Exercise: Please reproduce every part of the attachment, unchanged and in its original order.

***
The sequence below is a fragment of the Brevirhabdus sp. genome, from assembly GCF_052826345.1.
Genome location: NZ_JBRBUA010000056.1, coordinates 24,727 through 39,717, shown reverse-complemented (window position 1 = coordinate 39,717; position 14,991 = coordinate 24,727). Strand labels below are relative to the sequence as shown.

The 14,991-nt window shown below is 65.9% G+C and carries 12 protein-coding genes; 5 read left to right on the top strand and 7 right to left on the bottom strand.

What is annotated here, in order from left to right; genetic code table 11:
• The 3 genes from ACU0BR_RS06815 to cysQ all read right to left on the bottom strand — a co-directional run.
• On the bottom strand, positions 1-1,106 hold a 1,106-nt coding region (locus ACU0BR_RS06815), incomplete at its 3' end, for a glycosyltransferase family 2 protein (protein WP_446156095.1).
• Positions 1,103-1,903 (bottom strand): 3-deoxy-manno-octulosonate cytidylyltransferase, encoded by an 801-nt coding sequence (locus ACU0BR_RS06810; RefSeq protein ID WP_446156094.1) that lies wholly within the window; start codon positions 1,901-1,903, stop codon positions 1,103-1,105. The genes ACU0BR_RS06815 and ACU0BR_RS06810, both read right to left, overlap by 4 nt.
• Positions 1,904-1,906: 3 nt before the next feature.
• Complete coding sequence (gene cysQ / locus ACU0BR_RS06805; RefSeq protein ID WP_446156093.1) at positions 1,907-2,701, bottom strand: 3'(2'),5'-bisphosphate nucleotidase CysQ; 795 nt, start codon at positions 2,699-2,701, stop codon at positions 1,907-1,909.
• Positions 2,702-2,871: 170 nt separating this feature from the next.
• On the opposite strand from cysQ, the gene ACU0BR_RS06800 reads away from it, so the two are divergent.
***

The sequence below is a fragment of the Brevirhabdus sp. genome, from assembly GCF_052826345.1.
Genome location: NZ_JBRBUA010000056.1, coordinates 24,727 through 39,717, shown reverse-complemented (window position 1 = coordinate 39,717; position 14,991 = coordinate 24,727). Strand labels below are relative to the sequence as shown.

The 14,991-nt window shown below is 65.9% G+C and carries 12 protein-coding genes; 5 read left to right on the top strand and 7 right to left on the bottom strand.

What is annotated here, in order from left to right; genetic code table 11:
• The 3 genes from ACU0BR_RS06815 to cysQ all read right to left on the bottom strand — a co-directional run.
• On the bottom strand, positions 1-1,106 hold a 1,106-nt coding region (locus ACU0BR_RS06815), incomplete at its 3' end, for a glycosyltransferase family 2 protein (protein WP_446156095.1).
• Positions 1,103-1,903 (bottom strand): 3-deoxy-manno-octulosonate cytidylyltransferase, encoded by an 801-nt coding sequence (locus ACU0BR_RS06810; RefSeq protein ID WP_446156094.1) that lies wholly within the window; start codon positions 1,901-1,903, stop codon positions 1,103-1,105. The genes ACU0BR_RS06815 and ACU0BR_RS06810, both read right to left, overlap by 4 nt.
• Positions 1,904-1,906: 3 nt before the next feature.
• Complete coding sequence (gene cysQ / locus ACU0BR_RS06805; RefSeq protein ID WP_446156093.1) at positions 1,907-2,701, bottom strand: 3'(2'),5'-bisphosphate nucleotidase CysQ; 795 nt, start codon at positions 2,699-2,701, stop codon at positions 1,907-1,909.
• Positions 2,702-2,871: 170 nt separating this feature from the next.
• On the opposite strand from cysQ, the gene ACU0BR_RS06800 reads away from it, so the two are divergent.